Thursday, March 13, 2014

Bee Swarming Basics

An informative and entertaining letter to the editor of the Times-Standard this morning explaining the how and why of honeybees swarming. This is the time of year they do it in Humboldt. As the lady suggests, if you want a swarm removed, call a beekeeper, not an exterminator.

We had a swarm show up in our back yard some years ago. I didn't notice it at first. They didn't make much of a fuss. Then the wife pointed them out to me. They were hanging on the arbor maybe fifteen feet from our back door- a big blob of bees. She called a beekeeper to have them removed but they'd already moved on before he showed up.


At 10:02 AM, Anonymous Anonymous said...

And, learn the difference between honey bees and yellow jackets. Nobody has any interest in handling wasp nests except exterminators. I get at least one hive every year in McKinleyville. If I catch it early, I take it out with a water hose. One I found in a bush was a bit more problematic. Once I even found wasps coming out of holes in the ground... wasn't aware they could have underground hives, but there definitely was a mess of bees in the dirt.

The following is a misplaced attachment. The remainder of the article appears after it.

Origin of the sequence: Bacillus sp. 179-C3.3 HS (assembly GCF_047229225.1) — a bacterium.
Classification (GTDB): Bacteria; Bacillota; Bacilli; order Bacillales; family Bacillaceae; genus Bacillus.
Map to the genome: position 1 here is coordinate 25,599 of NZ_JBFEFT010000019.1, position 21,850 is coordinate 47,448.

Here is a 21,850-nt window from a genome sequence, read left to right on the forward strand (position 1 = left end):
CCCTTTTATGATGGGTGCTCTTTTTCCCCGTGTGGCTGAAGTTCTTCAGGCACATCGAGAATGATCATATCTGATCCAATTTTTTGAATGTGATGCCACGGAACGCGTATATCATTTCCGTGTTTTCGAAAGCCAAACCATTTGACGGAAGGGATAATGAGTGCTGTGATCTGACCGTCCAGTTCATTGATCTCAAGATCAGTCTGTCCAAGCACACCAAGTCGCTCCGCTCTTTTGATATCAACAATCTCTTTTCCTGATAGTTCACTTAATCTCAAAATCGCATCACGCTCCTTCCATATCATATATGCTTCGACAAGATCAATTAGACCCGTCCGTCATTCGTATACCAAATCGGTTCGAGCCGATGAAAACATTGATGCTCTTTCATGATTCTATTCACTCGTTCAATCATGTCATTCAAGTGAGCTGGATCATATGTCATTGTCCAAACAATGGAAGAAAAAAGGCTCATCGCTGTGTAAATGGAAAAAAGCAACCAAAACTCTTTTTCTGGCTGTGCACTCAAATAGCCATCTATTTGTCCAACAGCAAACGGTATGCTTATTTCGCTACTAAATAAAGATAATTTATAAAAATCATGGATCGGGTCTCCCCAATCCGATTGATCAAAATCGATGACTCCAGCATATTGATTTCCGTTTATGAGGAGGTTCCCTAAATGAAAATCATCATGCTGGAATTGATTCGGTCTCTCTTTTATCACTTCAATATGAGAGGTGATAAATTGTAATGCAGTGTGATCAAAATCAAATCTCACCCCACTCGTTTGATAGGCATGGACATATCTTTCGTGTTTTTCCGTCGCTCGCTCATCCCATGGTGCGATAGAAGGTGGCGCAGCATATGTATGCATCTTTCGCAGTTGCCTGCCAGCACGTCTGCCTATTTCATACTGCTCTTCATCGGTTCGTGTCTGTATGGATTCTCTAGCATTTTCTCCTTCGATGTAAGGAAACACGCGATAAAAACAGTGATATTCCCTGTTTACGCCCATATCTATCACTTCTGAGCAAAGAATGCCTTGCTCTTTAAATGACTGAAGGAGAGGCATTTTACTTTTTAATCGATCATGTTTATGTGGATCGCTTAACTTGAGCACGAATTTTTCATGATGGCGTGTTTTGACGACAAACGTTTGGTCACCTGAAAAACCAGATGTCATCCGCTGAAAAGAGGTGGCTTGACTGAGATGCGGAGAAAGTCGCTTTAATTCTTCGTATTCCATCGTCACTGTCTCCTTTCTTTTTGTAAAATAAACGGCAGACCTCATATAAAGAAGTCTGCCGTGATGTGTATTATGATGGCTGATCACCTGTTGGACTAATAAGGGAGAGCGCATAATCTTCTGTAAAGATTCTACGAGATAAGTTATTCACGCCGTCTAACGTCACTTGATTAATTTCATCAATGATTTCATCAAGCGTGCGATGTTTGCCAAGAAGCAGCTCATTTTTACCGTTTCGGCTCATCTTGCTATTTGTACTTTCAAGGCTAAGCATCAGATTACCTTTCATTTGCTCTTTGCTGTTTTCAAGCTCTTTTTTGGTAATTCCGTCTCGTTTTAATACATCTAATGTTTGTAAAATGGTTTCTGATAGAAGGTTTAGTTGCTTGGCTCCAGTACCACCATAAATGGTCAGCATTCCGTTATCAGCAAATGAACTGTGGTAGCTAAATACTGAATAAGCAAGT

At 10:07 AM, Blogger Fred Mangels said...

I'm not sure, and there are probably thousands of wasp species, but I don't think wasps swarm the way honeybees do. I'm pretty sure yellowjackets don't.

And, yes, yellowjackets often form nests in the ground. I've had at least one bad experience after stepping on a yellow jacket nest. The entrance to the ground nest is often up to 3 inches wide, but it's often hid by foliage. They seem to like ivy and that's one reason I stepped on the one nest.


Post a Comment

<< Home